To encourage students to practice the taught behaviors, students' performance of appropriate behaviors should be reinforced through routine acknowledgments and monitored through ongoing data collection (Taylor-Greene et al., 1997). In comparison to students who receive teacher attention only in the form of reprimands for rule violations, students who know that their socially appropriate behaviors are appreciated by teachers and staff are more likely to repeat those behaviors and encourage their peers to behave appropriately (Sugai & Lewis, in press). Once a behavioral skill becomes functional for a student (i.e., is positively recognized by teachers and peers) the skill is likely to become part of the student's general behavioral repertoire.

Social Skills Lessons Targeting Key Behaviors in Specific Situations

To support the development of a school-wide culture of competence, social skills instruction must be an integral part of the school's curriculum and daily operations (Sugai & Lewis, in press). During any given school day, students encounter a variety of settings, for example, the school bus, hallway, classroom, cafeteria, playground, and gym. Each setting requires specific skills for successful interactions with others sharing the same space.

With mounting pressure to improve students' academic achievements, classrooms have become the focal point for improving student behavior through social skills instruction, thereby ensuring students' access to academic content (Sugai & Lewis, in press). To create a classroom environment where all students can learn, teachers must teach appropriate social skills giving students access to the academic curriculum. Appropriate behaviors, such as raising one's hand to signal for help or sitting still during seat-work help to ensure access to the academic content being delivered. Once students acquire the skills necessary for successful classroom interactions, they will be more likely to generalize their acquired skills to other settings and contribute to the school-wide culture of social competence (Horner et al., 2001; Sugai & Lewis, in press).

Teachers need to respond to a student’s inability to perform a social skill exactly as they would to a student’s inability to complete an academic task. If students do not know how to solicit teacher attention appropriately, they need to be actively and systematically instructed to signal for help, for example, by raising their hands. Situation-specific social skills instruction should focus on teaching behaviors perceived as functional by students and others with whom they interact. For instance, getting teacher attention must result from raising one's hand, and talking out or leaving one's seat must not result in getting teacher attention. If an inappropriate behavior is made functional for a student by evoking the desired response, teachers inadvertently might encourage the performance of inappropriate behavior. Socially appropriate behaviors in the classroom are likely to decrease the amount of time spent on disciplinary actions and increase students' access to academic content. Situation specific instruction should incorporate a model or description of the appropriate skill, provide students the opportunity to observe and practice the skill, assess the students' ability to perform the skill, provide reinforcement contingent on performing the taught skill, and avoid reinforcing inappropriate behavior (Gresham, 1998; Sugai & Lewis, in press).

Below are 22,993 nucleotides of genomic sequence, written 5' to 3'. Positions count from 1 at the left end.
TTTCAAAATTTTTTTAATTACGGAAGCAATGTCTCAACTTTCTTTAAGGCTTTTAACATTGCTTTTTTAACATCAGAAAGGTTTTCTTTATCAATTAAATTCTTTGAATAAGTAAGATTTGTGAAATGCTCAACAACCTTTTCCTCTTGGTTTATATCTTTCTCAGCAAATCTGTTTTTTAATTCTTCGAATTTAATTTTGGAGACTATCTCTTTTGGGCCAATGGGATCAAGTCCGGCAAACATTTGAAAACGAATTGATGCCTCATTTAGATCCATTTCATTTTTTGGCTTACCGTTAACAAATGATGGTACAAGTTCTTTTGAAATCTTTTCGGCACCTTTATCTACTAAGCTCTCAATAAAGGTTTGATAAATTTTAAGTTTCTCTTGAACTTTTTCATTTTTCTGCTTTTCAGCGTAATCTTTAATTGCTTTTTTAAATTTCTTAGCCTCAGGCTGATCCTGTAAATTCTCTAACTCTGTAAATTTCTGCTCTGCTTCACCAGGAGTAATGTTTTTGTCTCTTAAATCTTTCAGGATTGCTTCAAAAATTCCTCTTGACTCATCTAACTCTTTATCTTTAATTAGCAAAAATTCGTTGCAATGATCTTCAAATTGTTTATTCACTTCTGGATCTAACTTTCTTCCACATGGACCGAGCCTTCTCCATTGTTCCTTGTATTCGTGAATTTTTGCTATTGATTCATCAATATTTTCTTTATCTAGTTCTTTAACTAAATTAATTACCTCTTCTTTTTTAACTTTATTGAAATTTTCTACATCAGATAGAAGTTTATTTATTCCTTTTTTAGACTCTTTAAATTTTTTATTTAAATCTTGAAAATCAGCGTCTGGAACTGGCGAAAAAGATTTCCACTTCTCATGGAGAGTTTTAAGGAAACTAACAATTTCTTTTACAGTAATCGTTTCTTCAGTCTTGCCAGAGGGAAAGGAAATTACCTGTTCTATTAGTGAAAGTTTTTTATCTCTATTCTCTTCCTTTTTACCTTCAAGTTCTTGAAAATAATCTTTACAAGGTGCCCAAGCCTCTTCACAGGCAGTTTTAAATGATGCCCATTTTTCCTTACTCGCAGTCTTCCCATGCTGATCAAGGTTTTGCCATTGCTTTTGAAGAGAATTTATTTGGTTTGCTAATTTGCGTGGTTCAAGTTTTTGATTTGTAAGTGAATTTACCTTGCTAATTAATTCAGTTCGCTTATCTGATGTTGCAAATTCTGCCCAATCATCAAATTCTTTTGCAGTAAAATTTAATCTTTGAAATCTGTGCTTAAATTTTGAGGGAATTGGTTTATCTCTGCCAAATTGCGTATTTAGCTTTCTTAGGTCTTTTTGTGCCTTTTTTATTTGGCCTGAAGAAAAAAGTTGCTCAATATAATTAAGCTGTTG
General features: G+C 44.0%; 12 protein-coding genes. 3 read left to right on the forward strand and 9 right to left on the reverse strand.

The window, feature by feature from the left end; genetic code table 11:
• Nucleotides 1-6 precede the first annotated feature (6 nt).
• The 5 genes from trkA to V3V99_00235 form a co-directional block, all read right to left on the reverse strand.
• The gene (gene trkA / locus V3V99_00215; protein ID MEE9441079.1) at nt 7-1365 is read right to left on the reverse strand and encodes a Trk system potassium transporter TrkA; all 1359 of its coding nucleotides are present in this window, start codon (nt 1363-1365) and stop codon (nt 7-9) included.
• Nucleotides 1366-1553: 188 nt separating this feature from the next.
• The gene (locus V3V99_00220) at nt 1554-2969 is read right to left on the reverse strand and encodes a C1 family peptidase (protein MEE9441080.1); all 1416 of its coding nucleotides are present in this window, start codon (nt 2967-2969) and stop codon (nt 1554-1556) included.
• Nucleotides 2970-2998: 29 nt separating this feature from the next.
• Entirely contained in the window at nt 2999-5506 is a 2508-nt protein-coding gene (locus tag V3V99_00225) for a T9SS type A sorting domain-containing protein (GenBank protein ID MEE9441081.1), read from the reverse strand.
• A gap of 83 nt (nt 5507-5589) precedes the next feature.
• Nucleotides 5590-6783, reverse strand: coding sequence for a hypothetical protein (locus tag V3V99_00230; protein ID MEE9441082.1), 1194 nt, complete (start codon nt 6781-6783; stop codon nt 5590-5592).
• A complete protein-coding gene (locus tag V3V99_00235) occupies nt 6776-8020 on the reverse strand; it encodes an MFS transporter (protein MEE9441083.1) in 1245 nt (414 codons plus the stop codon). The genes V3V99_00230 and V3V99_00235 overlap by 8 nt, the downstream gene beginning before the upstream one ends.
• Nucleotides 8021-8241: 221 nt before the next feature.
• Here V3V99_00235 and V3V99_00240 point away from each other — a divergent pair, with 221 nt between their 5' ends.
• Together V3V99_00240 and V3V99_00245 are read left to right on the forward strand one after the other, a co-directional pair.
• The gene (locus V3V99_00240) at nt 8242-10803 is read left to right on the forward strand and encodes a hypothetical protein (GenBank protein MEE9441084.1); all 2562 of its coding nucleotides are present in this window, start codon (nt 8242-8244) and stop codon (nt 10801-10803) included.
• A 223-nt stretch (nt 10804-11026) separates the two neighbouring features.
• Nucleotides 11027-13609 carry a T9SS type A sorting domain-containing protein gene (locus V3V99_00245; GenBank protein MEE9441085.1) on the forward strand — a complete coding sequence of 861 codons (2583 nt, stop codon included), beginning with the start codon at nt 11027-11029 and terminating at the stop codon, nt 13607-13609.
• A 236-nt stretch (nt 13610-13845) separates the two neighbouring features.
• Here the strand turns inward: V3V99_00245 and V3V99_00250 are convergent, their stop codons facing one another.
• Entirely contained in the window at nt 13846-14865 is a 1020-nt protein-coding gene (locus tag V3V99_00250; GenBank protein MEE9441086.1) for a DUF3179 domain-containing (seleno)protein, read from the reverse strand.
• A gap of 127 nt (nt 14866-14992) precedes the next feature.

Matching the Level and Intensity of Instruction to Students' Needs

Children enter school with varying degrees of social competence. While some students are fluent in social skills and therefore able to interact appropriately with peers and teachers, others might not have learned to perform socially appropriate behaviors and, therefore, are at risk of low academic achievement and developing antisocial lifestyles (Walker et al., 1996). Although variation exists, general research has shown that approximately 80% of a school's student population responds to instruction in school-wide behavioral expectations, and approximately 15% of students need additional instruction in the form of targeted situation-specific lessons. Students who are unresponsive to school-wide and targeted instructions comprise about 5% of a school's population and present the toughest challenge to the daily operations of a school (Horner and Sugai, 2002; Sugai et al., 2000; Walker et al., 1996). Addressing individual students' persistent antisocial behaviors requires a systematic process of determining why a student repeatedly performs the specific behaviors (Sugai et al., 2000).